To determine whether EVL plus CRMP-1 induces any nucleation, we counted the number of filaments in 15 × 15-µm squares over the course of 3 min, comparing actin alone to EVL, CRMP-1, or EVL plus CRMP-1. The micrographs in Fig. 5 A are representative images of actin filaments in each of the four conditions at three different time points. The numbers (N*) below each image are the mean number of filaments found in 10 of such images at that time point. The results show that over the course of 3 min, filament numbers remained within a filament number difference of 1 for all the conditions. Therefore, EVL plus CRMP-1 does not nucleate new actin filaments.

To assess the effects of CRMP-1 and EVL on actin elongation, we compared the lengths of actin filaments at the end of the 3-min video. Adding increasing concentrations of CRMP-1 to actin in the presence of 25 nM EVL produced filaments two to three times longer than those formed by CRMP-1 alone or EVL alone (Fig. 5 B). Because EVL plus CRMP-1 has no effect on actin nucleation (Fig. 5 A), the differences in filament length must be caused by faster elongation rates in the presence of CRMP-1 plus EVL.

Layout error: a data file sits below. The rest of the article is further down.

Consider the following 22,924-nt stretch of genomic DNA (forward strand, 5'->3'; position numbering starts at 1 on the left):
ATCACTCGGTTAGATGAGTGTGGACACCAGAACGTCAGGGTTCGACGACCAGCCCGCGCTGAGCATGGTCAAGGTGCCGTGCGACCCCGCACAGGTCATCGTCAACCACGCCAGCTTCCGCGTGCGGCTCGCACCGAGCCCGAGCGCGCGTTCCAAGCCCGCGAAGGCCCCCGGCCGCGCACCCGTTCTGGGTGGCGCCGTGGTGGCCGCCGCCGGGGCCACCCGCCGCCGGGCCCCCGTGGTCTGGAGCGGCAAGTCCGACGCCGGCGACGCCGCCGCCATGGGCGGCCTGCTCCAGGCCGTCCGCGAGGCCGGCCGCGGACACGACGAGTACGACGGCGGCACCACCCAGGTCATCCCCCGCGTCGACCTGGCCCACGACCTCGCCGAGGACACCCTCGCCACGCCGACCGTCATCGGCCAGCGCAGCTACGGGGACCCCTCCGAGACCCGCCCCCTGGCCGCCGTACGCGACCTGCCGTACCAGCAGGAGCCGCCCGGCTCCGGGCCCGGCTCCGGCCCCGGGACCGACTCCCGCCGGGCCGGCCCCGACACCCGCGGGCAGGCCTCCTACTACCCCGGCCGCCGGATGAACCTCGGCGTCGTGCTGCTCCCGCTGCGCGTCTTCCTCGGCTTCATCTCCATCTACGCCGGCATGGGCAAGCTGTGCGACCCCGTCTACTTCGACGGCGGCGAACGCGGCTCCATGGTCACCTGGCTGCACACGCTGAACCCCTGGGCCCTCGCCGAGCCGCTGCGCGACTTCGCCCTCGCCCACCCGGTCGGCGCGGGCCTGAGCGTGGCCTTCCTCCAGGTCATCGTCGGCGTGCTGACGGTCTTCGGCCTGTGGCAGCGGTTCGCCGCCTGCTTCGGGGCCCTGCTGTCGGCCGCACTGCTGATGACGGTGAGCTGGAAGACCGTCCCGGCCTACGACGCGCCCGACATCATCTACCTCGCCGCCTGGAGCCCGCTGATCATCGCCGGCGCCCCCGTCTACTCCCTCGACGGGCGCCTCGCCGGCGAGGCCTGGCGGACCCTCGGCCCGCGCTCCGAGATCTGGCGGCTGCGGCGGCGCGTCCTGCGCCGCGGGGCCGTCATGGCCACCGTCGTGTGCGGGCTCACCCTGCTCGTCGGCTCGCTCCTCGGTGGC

Even widefield microscopy provided sufficient contrast to determine actin filament elongation rates from kymographs generated from the time-lapse sequences (Fig. 5 C). This analysis confirmed that the combination of EVL and CRMP-1 accelerated actin filament elongation rates. Actin alone elongated with a rate of 8.4 ± 2.2 subunits/s in our experiment (Fig. 5 D). Neither 60 nM CRMP-1 nor 25 nM EVL/EVH2 alone had any significant effect on the elongation rate (Fig. 5 D). In contrast, the combination of CRMP-1 plus EVL accelerated the elongation rate approximately two- to threefold compared with actin alone. Adding increasing concentrations of CRMP-1 to 1 µM actin and 25 nM EVL accelerated elongation to a maximum rate of ∼18 subunits/s achieved with 100 nM CRMP-1 (∼2.2-fold increase compared with actin alone; Fig. 5 E, top). Similarly, adding increasing amounts of EVL to 100 nM CRMP-1 in the reaction increased the elongation rate two- to threefold compared with EVL alone (Fig. 5 E, bottom), confirming that CRMP-1 augments EVL-dependent actin elongation. Note that CRMP-1 had no effect on how much EVL is required to saturate the reaction. The half-maximal rate of elongation was attained with ∼35 nM EVL in both the absence and presence of CRMP-1. CRMP-1 also accelerates the elongation rate with the EVH2 domain of EVL. The rates saturate at the same concentration of CRMP-1 (100 nM), and the half-maximal concentrations were also the same (40 nM) as with full-length EVL. However, the maximum rate of elongation was slightly slower for EVH2 than for full-length EVL (15 vs. 19 subunits/s, respectively; Fig. 5 E). The differential enhancement of the elongation rate by full-length EVL and EVH2 was also detected in pyrene polymerization assays (Fig. 4, C and D).